More IGC retailers across the United States and Canada than ever are hosting Pink Days - to the benefit of everyone involved. Proven Winners ColorChoice’s Social Media and Cause Marketing Specialist Stacey Hirvela says she’s had more than 40 new inquiries from garden centers, including those with multiple locations, interested in holding their own Pink Days this year.
Garden centers say Pink Days are a win-win all around: customers feel good about supporting a cause and shopping with a local independent who’s making a difference; the charities benefit from the fundraising; and the garden centers gain publicity, traffic and sales.
Since 2009, when Proven Winners ColorChoice introduced the Invincibelle Spirit pink hydrangea, the company has donated $1 from the sale of every plant to The Breast Cancer Research Foundation. To date, garden centers have helped raise more than $642,000, as the march moves forward toward the $1 million goal.
To help IGC retailers plan and host Pink Days, Proven Winners ColorChoice offers a toolkit of resources available for download at www.invincibellespirit.net. Many garden centers are putting their own spins on the event as well.
Last May was the first time Evergreen Nursery in San Leandro, CA, held a Pink Day. “It was a really worthy cause, and it was about women,” the garden center’s primary customer, says Visual Merchandiser/Graphic Designer Darlene Davidge.
Evergreen put a personal touch on the event, inviting a former employee who is a breast cancer survivor to speak. “We had a tent set up in the parking lot with pink foods and pink lemonade that our employees made,” Davidge says. “This former employee hung out by the tent and talked to people. It was very personal.”
Talk about personal. It was a no-brainer when Vickie Albert, Manager of Brodak Greenhouses in Pennsylvania, hosted a Pink Day again last year. “In 2009, I was diagnosed with stage IIIA breast cancer. It was in my lymph nodes,” she says. “The hospital that I went to was at West Virginia University, the Mary Babb Randolph Cancer Center. I have insurance, but it only pays so much. The university medical center’s Comfort Fund took me in and got me financial aid. So each year, I donate the Pink Day money to that Comfort Fund.”
To help raise more money for the cause, Uncle John’s Plants, Home & Garden in Olmsted Falls, OH, came up this clever idea: “We took 2-inch clay pots, painted them pink, turned them upside down and attached little bells inside,” says Retail Manager Marcia Hawkins. “Then, as we sold the bells, we hung them on a wrought iron tree we have here in the store. The customer would put the name of a loved one who they were either praying for or had lost to breast cancer on the bell.” The bells cost a dollar each, and Uncle John’s sold about 225.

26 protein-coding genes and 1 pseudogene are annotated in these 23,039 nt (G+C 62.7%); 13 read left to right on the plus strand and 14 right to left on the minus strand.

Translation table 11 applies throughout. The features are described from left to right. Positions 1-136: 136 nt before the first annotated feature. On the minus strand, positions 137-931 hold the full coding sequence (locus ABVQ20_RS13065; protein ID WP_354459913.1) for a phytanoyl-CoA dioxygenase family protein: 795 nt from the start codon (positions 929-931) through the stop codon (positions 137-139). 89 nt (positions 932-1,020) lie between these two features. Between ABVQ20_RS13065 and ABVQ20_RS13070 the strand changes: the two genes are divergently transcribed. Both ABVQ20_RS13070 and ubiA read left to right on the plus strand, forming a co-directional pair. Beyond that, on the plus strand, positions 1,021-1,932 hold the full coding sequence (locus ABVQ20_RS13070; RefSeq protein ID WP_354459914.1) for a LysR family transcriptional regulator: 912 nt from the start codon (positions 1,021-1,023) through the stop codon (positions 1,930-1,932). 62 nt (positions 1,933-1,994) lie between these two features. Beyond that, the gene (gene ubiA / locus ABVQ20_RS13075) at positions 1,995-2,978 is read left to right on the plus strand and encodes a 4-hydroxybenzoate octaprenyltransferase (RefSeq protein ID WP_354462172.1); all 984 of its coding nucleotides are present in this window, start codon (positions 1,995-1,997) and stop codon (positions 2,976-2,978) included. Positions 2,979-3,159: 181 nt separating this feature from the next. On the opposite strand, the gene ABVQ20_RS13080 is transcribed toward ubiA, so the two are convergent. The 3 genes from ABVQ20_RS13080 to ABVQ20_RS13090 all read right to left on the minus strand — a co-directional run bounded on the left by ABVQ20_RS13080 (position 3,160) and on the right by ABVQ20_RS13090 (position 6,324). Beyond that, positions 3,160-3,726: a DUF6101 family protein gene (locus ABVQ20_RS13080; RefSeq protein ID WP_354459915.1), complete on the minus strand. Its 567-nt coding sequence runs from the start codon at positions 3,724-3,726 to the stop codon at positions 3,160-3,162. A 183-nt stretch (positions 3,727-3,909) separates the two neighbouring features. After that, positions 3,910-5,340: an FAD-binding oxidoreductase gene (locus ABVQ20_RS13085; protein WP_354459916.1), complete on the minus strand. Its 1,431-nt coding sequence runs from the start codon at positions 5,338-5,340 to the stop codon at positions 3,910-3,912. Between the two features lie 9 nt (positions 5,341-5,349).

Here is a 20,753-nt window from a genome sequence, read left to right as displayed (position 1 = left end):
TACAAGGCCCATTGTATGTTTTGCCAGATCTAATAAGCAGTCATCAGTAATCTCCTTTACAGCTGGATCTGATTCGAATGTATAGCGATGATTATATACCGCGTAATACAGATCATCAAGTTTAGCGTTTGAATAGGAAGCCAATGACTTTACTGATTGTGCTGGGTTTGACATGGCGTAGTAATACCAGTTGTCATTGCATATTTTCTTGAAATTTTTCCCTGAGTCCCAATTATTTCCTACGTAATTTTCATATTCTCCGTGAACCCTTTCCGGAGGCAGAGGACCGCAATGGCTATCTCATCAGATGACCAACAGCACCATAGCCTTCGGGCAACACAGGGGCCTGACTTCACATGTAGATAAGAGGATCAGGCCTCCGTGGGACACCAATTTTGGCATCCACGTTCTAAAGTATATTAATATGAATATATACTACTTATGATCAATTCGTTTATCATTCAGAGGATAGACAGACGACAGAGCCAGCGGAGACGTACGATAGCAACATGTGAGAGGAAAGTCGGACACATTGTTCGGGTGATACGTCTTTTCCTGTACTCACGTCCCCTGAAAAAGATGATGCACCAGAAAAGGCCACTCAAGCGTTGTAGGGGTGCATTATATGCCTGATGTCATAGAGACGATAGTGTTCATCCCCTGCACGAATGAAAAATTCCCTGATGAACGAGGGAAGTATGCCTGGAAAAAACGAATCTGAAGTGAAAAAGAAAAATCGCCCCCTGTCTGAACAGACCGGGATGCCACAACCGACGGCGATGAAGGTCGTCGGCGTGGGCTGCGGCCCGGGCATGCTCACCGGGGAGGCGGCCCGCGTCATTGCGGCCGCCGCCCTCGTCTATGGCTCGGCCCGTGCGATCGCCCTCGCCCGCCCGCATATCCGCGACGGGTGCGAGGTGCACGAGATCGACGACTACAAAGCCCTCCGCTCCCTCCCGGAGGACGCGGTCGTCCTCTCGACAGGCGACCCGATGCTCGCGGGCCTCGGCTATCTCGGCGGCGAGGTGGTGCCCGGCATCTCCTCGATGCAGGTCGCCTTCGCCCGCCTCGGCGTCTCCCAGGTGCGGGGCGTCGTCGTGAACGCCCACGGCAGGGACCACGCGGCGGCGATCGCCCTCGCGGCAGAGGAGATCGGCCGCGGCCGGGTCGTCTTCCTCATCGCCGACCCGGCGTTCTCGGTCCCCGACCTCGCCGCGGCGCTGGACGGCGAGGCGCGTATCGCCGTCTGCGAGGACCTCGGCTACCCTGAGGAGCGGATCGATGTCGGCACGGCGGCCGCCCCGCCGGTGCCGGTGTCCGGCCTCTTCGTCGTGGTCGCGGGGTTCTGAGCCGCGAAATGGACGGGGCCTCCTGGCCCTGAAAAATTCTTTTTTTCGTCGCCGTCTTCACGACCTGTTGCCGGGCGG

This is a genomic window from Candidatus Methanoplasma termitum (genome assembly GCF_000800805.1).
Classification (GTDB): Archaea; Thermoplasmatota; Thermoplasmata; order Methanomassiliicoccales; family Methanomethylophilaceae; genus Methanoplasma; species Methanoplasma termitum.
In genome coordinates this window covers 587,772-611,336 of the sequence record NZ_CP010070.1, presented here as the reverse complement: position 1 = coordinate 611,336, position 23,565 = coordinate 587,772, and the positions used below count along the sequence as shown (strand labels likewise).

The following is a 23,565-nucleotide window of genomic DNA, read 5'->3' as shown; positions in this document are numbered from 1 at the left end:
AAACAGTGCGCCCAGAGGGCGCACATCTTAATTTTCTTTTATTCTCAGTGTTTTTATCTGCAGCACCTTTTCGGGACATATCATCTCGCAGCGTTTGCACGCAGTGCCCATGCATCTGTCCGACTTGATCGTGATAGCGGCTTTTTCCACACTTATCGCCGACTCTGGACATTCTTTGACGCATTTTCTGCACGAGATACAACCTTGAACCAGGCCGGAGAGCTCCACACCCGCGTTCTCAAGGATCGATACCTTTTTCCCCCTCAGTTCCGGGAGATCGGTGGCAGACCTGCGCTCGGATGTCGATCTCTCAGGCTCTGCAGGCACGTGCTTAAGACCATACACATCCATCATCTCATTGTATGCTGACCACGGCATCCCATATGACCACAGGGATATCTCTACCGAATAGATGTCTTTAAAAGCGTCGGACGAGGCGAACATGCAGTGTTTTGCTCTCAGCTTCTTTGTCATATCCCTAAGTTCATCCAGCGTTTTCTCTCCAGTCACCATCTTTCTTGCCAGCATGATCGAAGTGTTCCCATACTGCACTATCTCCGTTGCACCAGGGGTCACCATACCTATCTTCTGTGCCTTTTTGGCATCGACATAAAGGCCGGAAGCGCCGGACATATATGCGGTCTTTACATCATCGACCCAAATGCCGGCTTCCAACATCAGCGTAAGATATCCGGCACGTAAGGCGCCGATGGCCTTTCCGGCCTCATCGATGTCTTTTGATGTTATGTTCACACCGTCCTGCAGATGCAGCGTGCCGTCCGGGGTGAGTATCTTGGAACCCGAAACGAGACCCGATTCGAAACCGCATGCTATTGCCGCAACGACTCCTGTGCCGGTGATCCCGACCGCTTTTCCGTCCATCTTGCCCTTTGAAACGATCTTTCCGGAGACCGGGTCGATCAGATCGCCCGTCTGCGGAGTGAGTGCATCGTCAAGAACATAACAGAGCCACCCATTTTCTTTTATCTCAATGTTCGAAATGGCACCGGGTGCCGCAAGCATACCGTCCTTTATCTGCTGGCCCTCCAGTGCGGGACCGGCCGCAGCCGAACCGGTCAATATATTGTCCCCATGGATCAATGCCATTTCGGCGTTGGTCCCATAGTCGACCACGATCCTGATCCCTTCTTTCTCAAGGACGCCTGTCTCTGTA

It wasn’t required that customers include their e-mail address and cell phone numbers on the bell form and raffle entries at Uncle John’s Pink Day, but many did. As a result, the garden center grew its e-newsletter and text messaging club for future marketing purposes. The garden center saw new faces, too, thanks to the Pink Day. Hawkins says, “People came in and said, ‘My friend told me you were doing this Pink Day, and I want to purchase a couple bells.’”
Promotions that Pay Off
To help market its Pink Day, Nature’s Corner in Holland, OH, coordinated the event with the Susan G. Komen Race for the Cure, held locally on a Sunday in late September. The garden center hosts its Pink Day the day before, on Saturday. “Everyone in the community is psyched about it, and they have a huge turnout, so it helps us,” says Store Manager Jenny Amstutz.
Nature’s Corner does a live TV spot every Saturday with a local news station, which is also a sponsor of Race for the Cure. That partnership has paid off. “During the whole week leading up to the event, Channel 11 gives us a shout out, saying, ‘Don’t forget, next weekend we’ll be out at Pink Day at Nature’s Corner.’” While the Pink Day is going on, Amstutz does her two Saturday TV segments.
To excite managers and staff about holding their Pink Day for the first time, Meadows Farms Nurseries, with locations in Maryland, Virginia and West Virginia, created a friendly competitive challenge among the garden center’s 22 locations. “We had one contest for the store that created the best atmosphere and another for the location that raised the most money,” says Vice President of Marketing Bobby Lewis. “The winners of those contests saw an extra $500 donated to the cause in their specific name. It was a pride thing.”
IGCs Put their Own Spin on Pink Days, Draw Crowds
From: IGC Retailer, March/April, 2013